CORPUS CHRISTI, Texas — A large plume of Saharan Dust in the Atlantic Basin and Caribbean Sea is forecast to move into the Gulf of Mexico and surrounding states this week. This is something that happens on a yearly basis as trade winds carry the dust from Africa across the Atlantic. The concentration of dust that makes it to Texas varies from year to year, sometimes not making it into Texas at all. This year's plume looks like the most impressive one in the eight year's that I've been here. You can see it over the Caribbean Sea on satellite imagery from this morning (6:50am).
The Saharan Dust is forecast to start moving in to the Coastal Bend on Tuesday. You'll be able to detect this as skies become hazier. The reason skies become hazy looking has to do with the way light interacts with the dust - it's called Mie Light Scattering. It happens when wavelengths of light are roughly the same size as the particles of particles in the air; in this case, dust. When this happens, it generates hazy/milky skies. The same thing happens with smog. NOTE: the two other types of light scattering in the atmosphere are Rayleigh and Non-selective.
After the Saharan Dust arrives Tuesday, it will gradually thicken up, becoming more concentrated over the Coastal Bend by the weekend. Compare and contrast the image above and the image below. See how the yellows are more vibrant below? That's indicating a higher concentration of dust, Friday.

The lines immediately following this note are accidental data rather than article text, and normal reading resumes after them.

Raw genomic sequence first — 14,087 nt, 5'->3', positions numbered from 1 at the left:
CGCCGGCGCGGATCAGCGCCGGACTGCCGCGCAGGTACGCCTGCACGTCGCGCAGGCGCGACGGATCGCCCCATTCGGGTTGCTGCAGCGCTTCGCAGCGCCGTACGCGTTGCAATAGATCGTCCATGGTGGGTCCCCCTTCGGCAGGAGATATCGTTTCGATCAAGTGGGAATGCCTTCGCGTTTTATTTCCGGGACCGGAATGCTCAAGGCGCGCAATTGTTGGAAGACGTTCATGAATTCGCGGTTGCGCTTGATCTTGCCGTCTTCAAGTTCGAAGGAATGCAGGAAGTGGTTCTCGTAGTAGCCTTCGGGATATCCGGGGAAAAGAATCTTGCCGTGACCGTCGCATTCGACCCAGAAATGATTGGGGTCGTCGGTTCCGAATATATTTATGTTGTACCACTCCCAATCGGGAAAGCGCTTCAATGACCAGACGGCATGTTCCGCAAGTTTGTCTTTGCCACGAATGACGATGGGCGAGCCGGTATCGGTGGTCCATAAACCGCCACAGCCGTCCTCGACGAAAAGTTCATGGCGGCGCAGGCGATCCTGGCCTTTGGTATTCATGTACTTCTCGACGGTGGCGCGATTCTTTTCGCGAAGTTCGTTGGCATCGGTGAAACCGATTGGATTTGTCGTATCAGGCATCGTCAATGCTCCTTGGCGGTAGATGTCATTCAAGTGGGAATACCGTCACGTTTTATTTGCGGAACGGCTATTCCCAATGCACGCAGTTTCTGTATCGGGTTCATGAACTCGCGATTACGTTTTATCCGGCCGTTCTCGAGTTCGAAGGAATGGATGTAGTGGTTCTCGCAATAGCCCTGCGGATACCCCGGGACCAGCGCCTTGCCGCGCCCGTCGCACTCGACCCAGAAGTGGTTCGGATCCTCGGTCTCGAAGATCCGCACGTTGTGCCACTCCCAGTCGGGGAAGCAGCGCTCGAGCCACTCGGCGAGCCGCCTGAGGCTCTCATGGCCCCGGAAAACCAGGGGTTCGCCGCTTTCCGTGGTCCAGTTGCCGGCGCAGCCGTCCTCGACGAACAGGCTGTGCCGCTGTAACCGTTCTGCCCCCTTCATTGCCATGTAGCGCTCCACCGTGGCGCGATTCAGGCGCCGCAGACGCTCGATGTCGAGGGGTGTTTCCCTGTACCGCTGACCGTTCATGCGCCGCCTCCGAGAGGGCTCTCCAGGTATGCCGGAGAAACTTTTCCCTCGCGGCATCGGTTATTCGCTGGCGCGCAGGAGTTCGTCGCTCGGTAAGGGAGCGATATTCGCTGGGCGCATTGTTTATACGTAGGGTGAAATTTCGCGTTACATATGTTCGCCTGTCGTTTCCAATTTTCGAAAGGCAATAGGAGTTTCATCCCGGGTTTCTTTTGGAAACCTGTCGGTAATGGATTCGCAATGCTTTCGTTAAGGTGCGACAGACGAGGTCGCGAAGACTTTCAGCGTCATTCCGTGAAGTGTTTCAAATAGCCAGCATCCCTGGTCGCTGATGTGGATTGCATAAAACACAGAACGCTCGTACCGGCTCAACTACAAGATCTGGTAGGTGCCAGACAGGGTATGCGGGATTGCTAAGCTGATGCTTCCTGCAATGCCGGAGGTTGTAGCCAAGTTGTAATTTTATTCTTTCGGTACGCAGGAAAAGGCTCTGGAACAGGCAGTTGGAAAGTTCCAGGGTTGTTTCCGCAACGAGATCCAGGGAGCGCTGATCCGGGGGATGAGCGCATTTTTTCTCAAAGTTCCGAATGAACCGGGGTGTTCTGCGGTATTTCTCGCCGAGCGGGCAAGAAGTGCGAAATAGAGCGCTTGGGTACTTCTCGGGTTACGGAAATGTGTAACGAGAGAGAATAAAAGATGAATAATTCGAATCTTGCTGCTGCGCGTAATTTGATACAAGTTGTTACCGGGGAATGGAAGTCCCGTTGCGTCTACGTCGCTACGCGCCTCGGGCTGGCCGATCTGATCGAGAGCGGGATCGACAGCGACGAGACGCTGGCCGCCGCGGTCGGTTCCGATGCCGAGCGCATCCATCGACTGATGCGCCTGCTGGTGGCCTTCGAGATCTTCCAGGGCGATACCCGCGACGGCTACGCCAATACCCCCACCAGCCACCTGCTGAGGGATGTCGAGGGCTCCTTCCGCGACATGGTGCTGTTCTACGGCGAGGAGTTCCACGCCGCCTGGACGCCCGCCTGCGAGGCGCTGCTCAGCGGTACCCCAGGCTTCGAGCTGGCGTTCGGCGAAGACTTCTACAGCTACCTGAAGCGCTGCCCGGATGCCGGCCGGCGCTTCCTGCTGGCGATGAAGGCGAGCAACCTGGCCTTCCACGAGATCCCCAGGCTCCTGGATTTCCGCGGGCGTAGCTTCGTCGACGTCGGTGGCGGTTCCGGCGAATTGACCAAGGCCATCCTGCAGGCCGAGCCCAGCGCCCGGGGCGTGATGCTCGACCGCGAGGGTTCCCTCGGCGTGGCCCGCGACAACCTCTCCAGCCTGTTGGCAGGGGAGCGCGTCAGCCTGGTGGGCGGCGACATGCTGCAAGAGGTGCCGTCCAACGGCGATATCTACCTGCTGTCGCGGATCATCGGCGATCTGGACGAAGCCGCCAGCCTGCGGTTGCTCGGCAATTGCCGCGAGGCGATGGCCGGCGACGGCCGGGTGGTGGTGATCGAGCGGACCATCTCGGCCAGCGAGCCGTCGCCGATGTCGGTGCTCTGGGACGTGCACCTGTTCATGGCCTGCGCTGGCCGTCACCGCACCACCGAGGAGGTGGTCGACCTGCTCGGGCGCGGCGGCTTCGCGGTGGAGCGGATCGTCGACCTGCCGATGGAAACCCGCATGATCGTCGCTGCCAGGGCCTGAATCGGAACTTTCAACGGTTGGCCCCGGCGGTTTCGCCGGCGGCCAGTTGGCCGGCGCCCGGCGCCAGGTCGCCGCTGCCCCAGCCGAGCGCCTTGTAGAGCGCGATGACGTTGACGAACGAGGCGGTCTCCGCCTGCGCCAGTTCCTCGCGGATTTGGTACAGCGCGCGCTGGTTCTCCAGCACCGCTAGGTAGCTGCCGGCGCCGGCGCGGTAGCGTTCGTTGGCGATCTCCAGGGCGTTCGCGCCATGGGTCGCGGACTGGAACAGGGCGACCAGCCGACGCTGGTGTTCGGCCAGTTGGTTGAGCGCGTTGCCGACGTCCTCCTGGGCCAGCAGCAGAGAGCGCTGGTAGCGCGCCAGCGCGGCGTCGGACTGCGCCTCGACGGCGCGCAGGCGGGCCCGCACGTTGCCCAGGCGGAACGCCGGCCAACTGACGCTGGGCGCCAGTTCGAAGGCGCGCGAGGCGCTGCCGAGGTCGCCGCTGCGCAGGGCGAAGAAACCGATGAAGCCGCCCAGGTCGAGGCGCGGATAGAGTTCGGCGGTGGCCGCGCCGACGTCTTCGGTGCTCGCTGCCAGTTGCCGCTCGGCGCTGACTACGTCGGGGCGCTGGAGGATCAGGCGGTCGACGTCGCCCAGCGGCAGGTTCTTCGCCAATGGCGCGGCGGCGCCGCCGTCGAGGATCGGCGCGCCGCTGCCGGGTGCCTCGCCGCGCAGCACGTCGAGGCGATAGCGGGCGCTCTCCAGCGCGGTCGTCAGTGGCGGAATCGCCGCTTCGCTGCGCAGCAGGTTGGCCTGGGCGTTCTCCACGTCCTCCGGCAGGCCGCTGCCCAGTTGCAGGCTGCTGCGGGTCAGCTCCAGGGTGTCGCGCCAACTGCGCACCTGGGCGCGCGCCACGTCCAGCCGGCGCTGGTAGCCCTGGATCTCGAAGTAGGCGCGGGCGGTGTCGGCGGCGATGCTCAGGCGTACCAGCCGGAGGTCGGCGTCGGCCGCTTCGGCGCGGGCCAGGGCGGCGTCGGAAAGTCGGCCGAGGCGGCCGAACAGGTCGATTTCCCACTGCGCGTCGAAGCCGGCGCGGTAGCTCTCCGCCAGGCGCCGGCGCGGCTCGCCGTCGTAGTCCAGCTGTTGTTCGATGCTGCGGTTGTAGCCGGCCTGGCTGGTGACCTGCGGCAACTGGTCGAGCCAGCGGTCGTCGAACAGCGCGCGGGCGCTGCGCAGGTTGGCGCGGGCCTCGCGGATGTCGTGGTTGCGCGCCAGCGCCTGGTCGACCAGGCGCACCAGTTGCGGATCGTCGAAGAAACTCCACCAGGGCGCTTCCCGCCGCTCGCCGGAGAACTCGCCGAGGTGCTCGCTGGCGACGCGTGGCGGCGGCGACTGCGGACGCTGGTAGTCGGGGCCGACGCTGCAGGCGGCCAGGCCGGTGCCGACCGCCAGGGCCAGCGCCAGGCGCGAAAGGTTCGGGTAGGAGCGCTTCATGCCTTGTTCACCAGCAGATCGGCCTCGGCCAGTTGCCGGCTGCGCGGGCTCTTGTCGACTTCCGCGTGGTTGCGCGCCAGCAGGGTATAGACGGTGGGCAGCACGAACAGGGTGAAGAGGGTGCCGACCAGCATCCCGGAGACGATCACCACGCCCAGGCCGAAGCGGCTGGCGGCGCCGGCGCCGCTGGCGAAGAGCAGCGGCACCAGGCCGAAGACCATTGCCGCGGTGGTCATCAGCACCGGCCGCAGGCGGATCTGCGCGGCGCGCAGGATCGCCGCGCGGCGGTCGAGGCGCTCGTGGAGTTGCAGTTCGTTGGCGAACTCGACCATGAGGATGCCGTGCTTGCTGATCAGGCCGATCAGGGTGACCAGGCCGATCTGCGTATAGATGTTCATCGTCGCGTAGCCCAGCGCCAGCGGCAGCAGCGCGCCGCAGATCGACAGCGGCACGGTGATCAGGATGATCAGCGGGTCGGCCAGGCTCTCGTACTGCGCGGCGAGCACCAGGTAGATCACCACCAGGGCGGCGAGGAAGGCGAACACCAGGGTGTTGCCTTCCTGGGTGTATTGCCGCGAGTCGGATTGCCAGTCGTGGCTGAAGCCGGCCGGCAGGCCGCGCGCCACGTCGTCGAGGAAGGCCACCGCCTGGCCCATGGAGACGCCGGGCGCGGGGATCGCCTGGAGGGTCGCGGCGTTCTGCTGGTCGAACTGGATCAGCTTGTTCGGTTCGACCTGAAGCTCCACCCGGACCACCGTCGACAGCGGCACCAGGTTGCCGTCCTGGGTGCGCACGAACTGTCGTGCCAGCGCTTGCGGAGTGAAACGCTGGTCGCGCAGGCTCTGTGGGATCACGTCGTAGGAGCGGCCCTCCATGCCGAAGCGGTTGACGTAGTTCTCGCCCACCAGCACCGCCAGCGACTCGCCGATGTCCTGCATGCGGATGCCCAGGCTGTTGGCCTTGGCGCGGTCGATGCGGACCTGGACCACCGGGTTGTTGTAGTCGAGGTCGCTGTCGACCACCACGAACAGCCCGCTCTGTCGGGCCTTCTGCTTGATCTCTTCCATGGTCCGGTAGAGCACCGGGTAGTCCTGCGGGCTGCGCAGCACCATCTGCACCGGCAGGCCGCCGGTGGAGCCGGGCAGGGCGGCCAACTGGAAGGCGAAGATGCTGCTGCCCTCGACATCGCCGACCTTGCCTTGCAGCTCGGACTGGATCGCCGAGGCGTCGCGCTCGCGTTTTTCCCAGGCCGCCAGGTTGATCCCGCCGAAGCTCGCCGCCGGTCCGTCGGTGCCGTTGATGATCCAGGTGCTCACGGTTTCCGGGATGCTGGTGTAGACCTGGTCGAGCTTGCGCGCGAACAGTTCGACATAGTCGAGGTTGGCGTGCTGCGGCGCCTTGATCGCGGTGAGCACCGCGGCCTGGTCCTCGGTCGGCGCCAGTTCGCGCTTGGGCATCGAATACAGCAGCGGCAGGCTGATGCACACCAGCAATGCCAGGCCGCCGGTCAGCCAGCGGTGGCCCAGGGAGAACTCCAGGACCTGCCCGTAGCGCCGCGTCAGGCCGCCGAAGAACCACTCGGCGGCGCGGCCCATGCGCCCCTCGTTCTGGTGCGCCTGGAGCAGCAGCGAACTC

With concentrations of dust becoming high, people with respiratory ailments will need to limit time outside and/or wear a mask (thankfully many of us have them now). The dust can also lead to symptoms that resemble allergies, but it's important to note that this is not an allergen; it's an irritant. So, allergy medicines may not be effective if you have symptoms because of the dust. Saharan Dust also serves to generate more vibrant sunsets/sunrises and suppress tropical developments.
The Saharan Dust is forecast to be in South Texas starting Tuesday, through at least the weekend. So, it's not going to be a short-lived episode this time around.
- Holt, out